Lesson Explainer: Transformation of Trigonometric Functions | Nagwa Lesson Explainer: Transformation of Trigonometric Functions | Nagwa

# Lesson Explainer: Transformation of Trigonometric Functions Mathematics • Second Year of Secondary School

In this explainer, we will learn how to translate or stretch the trigonometric function and find the rule of a trigonometric function given the transformation.

Letβs recall some of the key features of the graphs of the main trigonometric functions: the sine and cosine functions.

### Graphs of Trigonometric Functions

The Sine Function

When the sine of an angle is plotted against that angle, the result is a sine curve.

The Cosine Function

When the cosine of an angle is plotted against that angle, the result is as shown.

The domain of the sine and cosine functions is the set of real numbers, while their range is . Both functions are periodic, as demonstrated in the diagram, with a period of or radians.

We will need to be able to recognize the graphs of these functions, so we must familiarize ourselves with their key features, such as the locations of any turning points, the - and -intercepts, and the equations of any asymptotes, before considering how to interpret their transformations.

For our first example, let us practice identifying the graph of the cosine function by recalling the properties that it has.

### Example 1: Identifying the Image of a Point on a Trigonometric Graph Following a Transformation

A figure shows the graph of . A transformation maps to . Determine the coordinates of following this transformation.

To begin with, although not strictly required, let us first determine the trigonometric function represented by the graph. Since the graph has a -intercept of 1, is periodic with period , and has roots at , , and , we can conclude that it must be the cosine function, that is,

For this example, we just need to identify the effect that the transformation that maps onto has on a single point. We can see that the point in the graph has coordinates , which corresponds to the fact that .

Hence, we can find the new coordinate by finding the value of at the point :

Therefore, the transformation maps to .

Let us further consider the implications of the transformation used in the previous example. We saw that for a specific value of , the output of is 2 less than the output of .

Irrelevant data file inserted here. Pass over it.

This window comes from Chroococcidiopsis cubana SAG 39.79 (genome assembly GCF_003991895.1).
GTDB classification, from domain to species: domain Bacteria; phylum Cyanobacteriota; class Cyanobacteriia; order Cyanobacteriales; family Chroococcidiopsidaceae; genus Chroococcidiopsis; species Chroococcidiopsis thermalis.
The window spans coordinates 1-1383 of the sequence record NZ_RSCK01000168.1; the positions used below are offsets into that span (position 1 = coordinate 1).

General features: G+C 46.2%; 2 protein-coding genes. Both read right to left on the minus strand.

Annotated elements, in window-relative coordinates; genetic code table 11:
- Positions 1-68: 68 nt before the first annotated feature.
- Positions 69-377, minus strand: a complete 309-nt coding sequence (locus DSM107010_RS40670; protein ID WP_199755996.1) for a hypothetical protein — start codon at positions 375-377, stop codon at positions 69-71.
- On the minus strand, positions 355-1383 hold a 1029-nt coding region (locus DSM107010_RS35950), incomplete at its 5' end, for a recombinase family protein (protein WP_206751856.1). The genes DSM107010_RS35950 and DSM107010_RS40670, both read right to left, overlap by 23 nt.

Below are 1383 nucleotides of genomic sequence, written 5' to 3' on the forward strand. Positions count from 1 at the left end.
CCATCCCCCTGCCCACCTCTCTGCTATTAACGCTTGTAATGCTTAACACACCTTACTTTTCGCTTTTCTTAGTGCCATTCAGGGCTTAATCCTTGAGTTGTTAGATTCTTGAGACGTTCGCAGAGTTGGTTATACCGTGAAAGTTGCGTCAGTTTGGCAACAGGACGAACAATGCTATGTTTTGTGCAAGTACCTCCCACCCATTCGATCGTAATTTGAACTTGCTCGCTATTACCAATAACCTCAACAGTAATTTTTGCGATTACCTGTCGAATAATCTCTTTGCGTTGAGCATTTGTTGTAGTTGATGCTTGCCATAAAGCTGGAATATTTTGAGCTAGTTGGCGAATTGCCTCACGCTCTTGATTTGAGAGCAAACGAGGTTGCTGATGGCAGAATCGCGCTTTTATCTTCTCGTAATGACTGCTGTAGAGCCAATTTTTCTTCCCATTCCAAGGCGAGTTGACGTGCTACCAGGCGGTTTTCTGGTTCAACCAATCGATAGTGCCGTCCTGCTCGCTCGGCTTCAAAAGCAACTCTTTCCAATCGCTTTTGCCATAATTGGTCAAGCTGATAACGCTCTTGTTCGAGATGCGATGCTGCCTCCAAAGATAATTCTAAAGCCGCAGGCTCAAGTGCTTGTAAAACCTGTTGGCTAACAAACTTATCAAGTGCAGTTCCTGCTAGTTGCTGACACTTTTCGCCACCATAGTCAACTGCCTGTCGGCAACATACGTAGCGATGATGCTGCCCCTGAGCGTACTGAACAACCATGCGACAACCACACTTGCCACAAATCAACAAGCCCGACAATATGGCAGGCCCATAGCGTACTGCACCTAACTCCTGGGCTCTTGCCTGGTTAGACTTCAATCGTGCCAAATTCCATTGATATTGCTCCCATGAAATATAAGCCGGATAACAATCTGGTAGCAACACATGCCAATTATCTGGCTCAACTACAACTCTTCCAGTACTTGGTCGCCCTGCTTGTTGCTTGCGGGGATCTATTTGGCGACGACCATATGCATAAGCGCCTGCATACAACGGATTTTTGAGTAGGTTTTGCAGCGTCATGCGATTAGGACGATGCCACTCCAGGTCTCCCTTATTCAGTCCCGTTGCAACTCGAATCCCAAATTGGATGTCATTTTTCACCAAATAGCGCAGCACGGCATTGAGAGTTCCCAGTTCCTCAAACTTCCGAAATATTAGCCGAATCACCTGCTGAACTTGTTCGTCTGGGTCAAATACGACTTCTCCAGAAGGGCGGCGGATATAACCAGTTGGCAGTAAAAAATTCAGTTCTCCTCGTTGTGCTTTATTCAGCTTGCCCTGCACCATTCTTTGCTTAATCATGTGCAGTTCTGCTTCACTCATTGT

Let us consider how the transformation affects the outputs of the function at some other values of .

 π₯ π(π₯)=(π₯)cos π(π₯)β2=π₯β2cos 0 45β 90β 180β β¦ 1 β22 0 β1 β¦ β1 β22β2 β2 β3 β¦

For each point, we can see that the value of is 2 less than the value of , which is as expected. If we plotted this for all possible values of , we would have the following.

We have highlighted the transformation of point from the previous example to a new point . Graphically, this corresponds to the point shifting vertically downward by 2. In fact, we can see that the entire graph has been shifted downward by 2 in this way.

This is actually a result that we can generalize. If a function is mapped to for a constant , this is equivalent to a translation by in the graph (i.e., it is shifted upward by ). If is negative, as we just saw, then this results in a downward shift in the graph.

Now, let us consider what might happen if we were to add or subtract a constant from the value of Β before substituting it into the function , for example, . Let us write the effect this has on the outputs for some values of in a table.

 π₯ π(π₯)=(π₯)cos π(π₯β90)=(π₯β90)ββcos 0 90β 180β 270β 360β β¦ 1 0 β1 0 1 β¦ 0 1 0 β1 0 β¦

It may not be immediately obvious, but the outputs in the bottom row have all been shifted to the right. As an example, the point (which represents ) has been shifted to (which represents ). Let us plot the two graphs below, including the shift of this point.

As we can see, the graph has been shifted to the right by . That is to say, by subtracting from directly, the output has been moved by in the opposite direction.

This result, too, can be generalized. A function mapped to , for a constant , has its graph translated by (i.e., it is shifted to the left by ). If is negative, as we have just shown, this results in a shift to the right.

### Definition: Function Transformations

Consider the function , for real constants , , , and :

• represents a vertical stretch by a scale factor .
• represents a horizontal stretch by a scale factor for .
• represents a translation by .
• represents a translation by .

We might notice that a vertical stretch by a scale factor , where , can be alternatively represented as a reflection in the followed by a vertical stretch by a scale factor . Similarly, a horizontal stretch by a scale factor , where , can be represented as a reflection in the followed by a horizontal stretch by a scale factor . These interpretations are interchangeable, but we will use the former notation in this explainer.

In our next example, we will demonstrate how to find the coordinates of a point after a transformation using these definitions.

### Example 2: Identifying the Image of a Point on a Trigonometric Graph Following a Transformation

The figure shows the graph of . A transformation maps to . Determine the coordinates of following this transformation.

Remember, a function is mapped onto after a horizontal stretch by a scale factor . Since the transformation in this question maps to , we define . This represents a horizontal stretch by a scale factor of , as shown in the following diagram.